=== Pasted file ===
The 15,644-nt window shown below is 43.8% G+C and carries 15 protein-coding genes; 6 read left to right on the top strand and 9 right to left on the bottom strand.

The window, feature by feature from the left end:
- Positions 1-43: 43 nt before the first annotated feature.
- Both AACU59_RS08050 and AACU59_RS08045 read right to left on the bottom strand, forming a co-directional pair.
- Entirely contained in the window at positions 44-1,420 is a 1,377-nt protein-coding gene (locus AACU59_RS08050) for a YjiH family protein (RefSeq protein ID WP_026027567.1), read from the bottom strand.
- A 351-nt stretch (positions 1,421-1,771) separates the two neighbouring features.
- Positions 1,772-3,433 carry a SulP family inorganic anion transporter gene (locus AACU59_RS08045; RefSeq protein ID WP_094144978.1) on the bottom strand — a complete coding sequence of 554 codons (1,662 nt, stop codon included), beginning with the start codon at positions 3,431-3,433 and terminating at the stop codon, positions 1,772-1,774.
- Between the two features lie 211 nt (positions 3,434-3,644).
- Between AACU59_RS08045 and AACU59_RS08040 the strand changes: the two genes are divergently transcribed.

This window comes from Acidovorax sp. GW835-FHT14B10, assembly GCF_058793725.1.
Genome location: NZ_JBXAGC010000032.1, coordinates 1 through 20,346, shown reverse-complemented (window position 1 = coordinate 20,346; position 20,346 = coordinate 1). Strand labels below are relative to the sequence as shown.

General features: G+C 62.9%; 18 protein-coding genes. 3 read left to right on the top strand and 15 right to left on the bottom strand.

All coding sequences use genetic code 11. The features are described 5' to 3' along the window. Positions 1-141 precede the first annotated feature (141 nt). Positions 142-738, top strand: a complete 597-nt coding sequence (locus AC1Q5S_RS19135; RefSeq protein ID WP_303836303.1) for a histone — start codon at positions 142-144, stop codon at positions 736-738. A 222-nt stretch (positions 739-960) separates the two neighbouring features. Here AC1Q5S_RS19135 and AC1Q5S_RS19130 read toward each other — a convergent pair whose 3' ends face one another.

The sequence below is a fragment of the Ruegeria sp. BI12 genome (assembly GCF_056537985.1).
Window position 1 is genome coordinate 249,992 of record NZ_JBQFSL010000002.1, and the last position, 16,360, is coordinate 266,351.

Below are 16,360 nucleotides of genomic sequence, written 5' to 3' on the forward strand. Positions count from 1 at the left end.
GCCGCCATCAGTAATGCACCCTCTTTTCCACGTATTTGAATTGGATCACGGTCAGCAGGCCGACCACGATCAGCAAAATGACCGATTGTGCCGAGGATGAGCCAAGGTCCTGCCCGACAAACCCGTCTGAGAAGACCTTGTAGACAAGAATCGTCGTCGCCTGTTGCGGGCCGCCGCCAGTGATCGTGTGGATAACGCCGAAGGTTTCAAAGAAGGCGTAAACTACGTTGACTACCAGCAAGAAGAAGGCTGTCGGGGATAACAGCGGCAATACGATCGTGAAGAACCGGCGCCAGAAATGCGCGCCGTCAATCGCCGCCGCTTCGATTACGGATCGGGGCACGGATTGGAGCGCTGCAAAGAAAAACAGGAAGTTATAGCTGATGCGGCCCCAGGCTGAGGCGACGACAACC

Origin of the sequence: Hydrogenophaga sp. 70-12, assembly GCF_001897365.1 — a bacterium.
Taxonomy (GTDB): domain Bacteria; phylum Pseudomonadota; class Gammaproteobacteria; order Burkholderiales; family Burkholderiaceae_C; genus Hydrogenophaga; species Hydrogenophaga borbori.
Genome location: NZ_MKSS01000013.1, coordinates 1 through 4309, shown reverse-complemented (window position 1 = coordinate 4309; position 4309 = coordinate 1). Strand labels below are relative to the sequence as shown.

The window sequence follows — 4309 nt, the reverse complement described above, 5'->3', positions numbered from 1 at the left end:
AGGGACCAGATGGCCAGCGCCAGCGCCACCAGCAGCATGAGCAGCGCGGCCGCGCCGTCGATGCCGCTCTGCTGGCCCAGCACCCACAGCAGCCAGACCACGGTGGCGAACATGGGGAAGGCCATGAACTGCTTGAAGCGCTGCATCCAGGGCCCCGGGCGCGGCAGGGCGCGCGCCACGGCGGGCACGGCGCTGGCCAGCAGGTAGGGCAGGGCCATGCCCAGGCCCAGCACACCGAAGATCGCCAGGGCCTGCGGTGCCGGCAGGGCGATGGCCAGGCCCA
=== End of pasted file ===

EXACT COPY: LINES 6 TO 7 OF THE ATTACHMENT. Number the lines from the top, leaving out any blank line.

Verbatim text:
- A 351-nt stretch (positions 1,421-1,771) separates the two neighbouring features.
- Positions 1,772-3,433 carry a SulP family inorganic anion transporter gene (locus AACU59_RS08045; RefSeq protein ID WP_094144978.1) on the bottom strand — a complete coding sequence of 554 codons (1,662 nt, stop codon included), beginning with the start codon at positions 3,431-3,433 and terminating at the stop codon, positions 1,772-1,774.